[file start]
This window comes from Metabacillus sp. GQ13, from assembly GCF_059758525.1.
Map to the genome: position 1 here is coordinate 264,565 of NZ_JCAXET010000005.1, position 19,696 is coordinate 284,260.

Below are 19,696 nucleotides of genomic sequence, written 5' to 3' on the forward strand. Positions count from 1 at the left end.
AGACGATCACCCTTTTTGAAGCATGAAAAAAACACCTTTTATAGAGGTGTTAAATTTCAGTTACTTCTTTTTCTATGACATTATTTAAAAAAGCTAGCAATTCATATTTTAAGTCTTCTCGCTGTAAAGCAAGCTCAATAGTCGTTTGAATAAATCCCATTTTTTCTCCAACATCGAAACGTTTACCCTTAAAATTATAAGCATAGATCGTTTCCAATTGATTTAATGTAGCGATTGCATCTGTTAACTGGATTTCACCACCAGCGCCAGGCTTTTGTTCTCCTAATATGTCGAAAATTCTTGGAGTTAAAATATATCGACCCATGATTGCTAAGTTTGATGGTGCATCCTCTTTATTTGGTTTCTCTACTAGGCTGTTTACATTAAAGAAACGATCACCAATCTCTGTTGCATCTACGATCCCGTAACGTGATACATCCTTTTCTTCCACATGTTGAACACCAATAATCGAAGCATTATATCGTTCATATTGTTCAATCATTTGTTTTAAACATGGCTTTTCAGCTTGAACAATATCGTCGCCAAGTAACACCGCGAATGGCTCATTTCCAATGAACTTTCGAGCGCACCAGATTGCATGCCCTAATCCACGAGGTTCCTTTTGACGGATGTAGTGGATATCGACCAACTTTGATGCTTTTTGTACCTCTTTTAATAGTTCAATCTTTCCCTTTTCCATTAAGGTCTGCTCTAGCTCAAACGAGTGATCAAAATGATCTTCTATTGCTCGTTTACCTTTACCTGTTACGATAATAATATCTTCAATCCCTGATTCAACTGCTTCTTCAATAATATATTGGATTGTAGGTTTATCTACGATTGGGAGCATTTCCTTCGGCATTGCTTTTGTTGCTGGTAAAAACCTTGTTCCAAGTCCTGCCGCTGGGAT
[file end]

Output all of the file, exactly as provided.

This window comes from Metabacillus sp. GQ13, from assembly GCF_059758525.1.
Map to the genome: position 1 here is coordinate 264,565 of NZ_JCAXET010000005.1, position 19,696 is coordinate 284,260.

Below are 19,696 nucleotides of genomic sequence, written 5' to 3' on the forward strand. Positions count from 1 at the left end.
AGACGATCACCCTTTTTGAAGCATGAAAAAAACACCTTTTATAGAGGTGTTAAATTTCAGTTACTTCTTTTTCTATGACATTATTTAAAAAAGCTAGCAATTCATATTTTAAGTCTTCTCGCTGTAAAGCAAGCTCAATAGTCGTTTGAATAAATCCCATTTTTTCTCCAACATCGAAACGTTTACCCTTAAAATTATAAGCATAGATCGTTTCCAATTGATTTAATGTAGCGATTGCATCTGTTAACTGGATTTCACCACCAGCGCCAGGCTTTTGTTCTCCTAATATGTCGAAAATTCTTGGAGTTAAAATATATCGACCCATGATTGCTAAGTTTGATGGTGCATCCTCTTTATTTGGTTTCTCTACTAGGCTGTTTACATTAAAGAAACGATCACCAATCTCTGTTGCATCTACGATCCCGTAACGTGATACATCCTTTTCTTCCACATGTTGAACACCAATAATCGAAGCATTATATCGTTCATATTGTTCAATCATTTGTTTTAAACATGGCTTTTCAGCTTGAACAATATCGTCGCCAAGTAACACCGCGAATGGCTCATTTCCAATGAACTTTCGAGCGCACCAGATTGCATGCCCTAATCCACGAGGTTCCTTTTGACGGATGTAGTGGATATCGACCAACTTTGATGCTTTTTGTACCTCTTTTAATAGTTCAATCTTTCCCTTTTCCATTAAGGTCTGCTCTAGCTCAAACGAGTGATCAAAATGATCTTCTATTGCTCGTTTACCTTTACCTGTTACGATAATAATATCTTCAATCCCTGATTCAACTGCTTCTTCAATAATATATTGGATTGTAGGTTTATCTACGATTGGGAGCATTTCCTTCGGCATTGCTTTTGTTGCTGGTAAAAACCTTGTTCCAAGTCCTGCCGCTGGGAT